I suppose it shows that nostalgia is a powerful business and names still have power, even if the stores that once had those names are now vacant or occupied by other retailers.
Speaking of impending bankruptcies, it seems that the days may be numbered for home storage company Tupperware.
I recently came across an interesting article by Austin Fuller in the Orlando Sentinel titled “Once the ‘Magic Kingdom before Disney,’ Tupperware faces dire future.” The article appears to be behind a paywall now, but it tells the story of Tupperware’s relationship to the city of Orlando. As I’ve learned, there is always a local angle to any story!
Unbeknownst to me, Tupperware helped build a tourism market in central Florida nearly two decades before Disney or other theme park operators had a presence there.
The local impact started in 1954, when Tupperware relocated to Orlando, according to Fuller’s piece:
“Tupperware would become a draw for visitors to Central Florida and a vital part of the Orlando community, said Bob Kealing, author of Life of the Party, a book about Wise and Tupperware…
‘The whole area was largely agrarian and Tupperware … it’s fair to say really started to spark that evolution from agrarian to not only business, but tourism-focused,’ Kealing said.”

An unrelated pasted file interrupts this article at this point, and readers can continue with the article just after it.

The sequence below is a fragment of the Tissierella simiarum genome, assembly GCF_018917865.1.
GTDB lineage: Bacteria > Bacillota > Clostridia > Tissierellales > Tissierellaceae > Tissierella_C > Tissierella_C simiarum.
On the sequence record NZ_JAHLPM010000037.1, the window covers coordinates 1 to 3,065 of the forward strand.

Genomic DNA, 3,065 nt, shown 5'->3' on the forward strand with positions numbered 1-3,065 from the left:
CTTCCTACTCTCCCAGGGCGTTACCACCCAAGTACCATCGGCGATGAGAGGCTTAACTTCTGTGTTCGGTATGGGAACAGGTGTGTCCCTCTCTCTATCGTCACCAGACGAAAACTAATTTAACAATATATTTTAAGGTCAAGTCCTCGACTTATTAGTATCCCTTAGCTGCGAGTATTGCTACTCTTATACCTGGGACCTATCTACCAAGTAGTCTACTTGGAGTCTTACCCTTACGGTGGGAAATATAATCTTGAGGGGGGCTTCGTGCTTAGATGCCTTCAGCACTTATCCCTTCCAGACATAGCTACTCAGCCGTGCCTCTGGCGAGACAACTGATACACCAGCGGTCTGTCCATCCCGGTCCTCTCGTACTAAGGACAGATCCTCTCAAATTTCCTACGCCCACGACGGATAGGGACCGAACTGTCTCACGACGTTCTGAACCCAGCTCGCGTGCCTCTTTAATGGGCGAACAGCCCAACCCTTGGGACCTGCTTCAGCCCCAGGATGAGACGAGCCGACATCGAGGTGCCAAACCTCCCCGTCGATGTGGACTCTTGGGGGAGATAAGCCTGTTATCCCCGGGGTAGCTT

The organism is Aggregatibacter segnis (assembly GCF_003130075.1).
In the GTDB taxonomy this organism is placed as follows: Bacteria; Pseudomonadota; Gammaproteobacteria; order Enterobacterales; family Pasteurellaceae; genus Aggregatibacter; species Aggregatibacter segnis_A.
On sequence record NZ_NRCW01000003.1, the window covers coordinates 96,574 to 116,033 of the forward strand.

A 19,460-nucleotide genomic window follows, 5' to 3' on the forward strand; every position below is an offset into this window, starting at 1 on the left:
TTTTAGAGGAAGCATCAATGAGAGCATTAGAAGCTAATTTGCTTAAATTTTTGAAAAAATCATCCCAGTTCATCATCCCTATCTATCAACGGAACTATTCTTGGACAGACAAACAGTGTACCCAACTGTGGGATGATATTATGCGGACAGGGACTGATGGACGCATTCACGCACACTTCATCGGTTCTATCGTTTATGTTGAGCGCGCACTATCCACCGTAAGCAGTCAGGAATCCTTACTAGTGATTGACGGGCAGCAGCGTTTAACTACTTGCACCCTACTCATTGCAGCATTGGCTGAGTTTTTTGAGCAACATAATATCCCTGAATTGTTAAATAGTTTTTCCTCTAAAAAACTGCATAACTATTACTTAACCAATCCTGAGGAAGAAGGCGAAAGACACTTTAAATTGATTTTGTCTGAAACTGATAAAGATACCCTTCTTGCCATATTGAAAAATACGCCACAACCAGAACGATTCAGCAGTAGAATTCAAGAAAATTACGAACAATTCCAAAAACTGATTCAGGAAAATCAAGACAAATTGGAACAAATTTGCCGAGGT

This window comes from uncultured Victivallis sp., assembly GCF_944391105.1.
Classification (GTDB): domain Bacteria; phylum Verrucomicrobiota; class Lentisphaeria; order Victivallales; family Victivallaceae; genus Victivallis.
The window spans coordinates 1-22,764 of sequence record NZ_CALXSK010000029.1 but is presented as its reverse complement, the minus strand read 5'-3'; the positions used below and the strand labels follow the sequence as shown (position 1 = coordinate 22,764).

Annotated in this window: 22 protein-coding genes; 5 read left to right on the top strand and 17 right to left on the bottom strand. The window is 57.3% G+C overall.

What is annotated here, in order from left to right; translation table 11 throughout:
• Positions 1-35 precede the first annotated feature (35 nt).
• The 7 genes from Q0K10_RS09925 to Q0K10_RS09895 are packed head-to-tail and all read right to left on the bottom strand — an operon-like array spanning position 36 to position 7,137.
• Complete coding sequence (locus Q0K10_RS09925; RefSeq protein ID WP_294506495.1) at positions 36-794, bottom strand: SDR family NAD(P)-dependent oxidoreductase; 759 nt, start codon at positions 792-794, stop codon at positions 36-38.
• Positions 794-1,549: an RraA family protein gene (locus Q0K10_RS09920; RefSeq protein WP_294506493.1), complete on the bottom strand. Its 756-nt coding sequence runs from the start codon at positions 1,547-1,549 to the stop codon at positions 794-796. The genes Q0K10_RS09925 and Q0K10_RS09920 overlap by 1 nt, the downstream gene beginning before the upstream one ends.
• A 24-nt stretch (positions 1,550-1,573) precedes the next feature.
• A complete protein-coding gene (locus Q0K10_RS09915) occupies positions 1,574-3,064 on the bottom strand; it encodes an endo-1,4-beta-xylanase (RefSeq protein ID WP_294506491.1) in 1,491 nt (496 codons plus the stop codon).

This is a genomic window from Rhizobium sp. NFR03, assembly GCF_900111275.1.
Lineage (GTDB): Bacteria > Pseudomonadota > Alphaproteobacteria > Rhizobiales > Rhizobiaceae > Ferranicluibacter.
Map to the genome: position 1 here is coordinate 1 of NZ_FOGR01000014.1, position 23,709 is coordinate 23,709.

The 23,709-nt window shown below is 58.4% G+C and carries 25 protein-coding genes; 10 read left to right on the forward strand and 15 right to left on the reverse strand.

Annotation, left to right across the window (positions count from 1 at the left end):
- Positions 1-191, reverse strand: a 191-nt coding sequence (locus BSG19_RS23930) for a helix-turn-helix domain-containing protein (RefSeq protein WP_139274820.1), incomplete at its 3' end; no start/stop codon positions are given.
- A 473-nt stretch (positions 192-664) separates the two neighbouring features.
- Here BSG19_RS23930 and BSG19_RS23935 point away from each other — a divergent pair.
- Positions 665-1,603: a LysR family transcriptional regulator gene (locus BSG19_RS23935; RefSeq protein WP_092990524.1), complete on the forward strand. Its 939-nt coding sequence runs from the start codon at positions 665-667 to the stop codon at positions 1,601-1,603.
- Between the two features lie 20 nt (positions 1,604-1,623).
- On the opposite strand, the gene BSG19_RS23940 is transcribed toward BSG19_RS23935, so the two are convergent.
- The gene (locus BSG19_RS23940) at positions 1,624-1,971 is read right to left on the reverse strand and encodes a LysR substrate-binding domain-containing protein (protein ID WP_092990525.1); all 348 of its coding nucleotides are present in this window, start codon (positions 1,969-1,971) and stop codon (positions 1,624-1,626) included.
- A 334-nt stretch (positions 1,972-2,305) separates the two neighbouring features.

According to Tupperware’s website, the company was founded in 1946 when chemist Earl Tupper invented a plastic container with an airtight seal. The company began in New England and Tupper tried to sell his new product to hardware stores and department stores. The containers were so innovative that consumers didn’t quite understand them, leading to lackluster initial sales.
According to American Experience, Brownie Wise, a saleswoman with experience selling directly to consumers through a home party model, was the visionary who helped turn these containers into become household staples.
Wise eventually joined the company as a Vice President and recruited housewives across the country to sell Tupperware to their friends at small gatherings. These “Tupperware parties” allowed for social interactions in the otherwise isolating new suburbs, were a chance for women to have meaningful employment at a time when many were expected to stay home and raise children, and were a way to showcase the proper “burping” of a Tupperware container. Once women (and the early customers were predominantly women) understood how the containers worked, they saw the value in them and eagerly bought them.
Brownie Wise as a female executive became a model for her sales force. Quoting again from the Orlando Sentinel:
“‘She was like Cher or Madonna. She was Brownie,’ [author Bob Kealing] said. ‘Scores of families across America prospered because of selling this product. It worked. People needed it. They needed to stretch home budgets in the days after World War II.’”
A trip to Tupperware headquarters in Orlando was a motivation for many saleswomen, and from the sounds of it, they were greeted with opulence upon arrival:
“Tupperware dealers would travel to Orlando for recognition, and for celebrations at the headquarters near the Orange County line on Orange Blossom Trail, Kealing said. He added the company established a public art collection, and school graduations have been held in Tupperware Auditorium.
‘They were an intrinsic part of the community far beyond the plastic storage products,’ Kealing said.”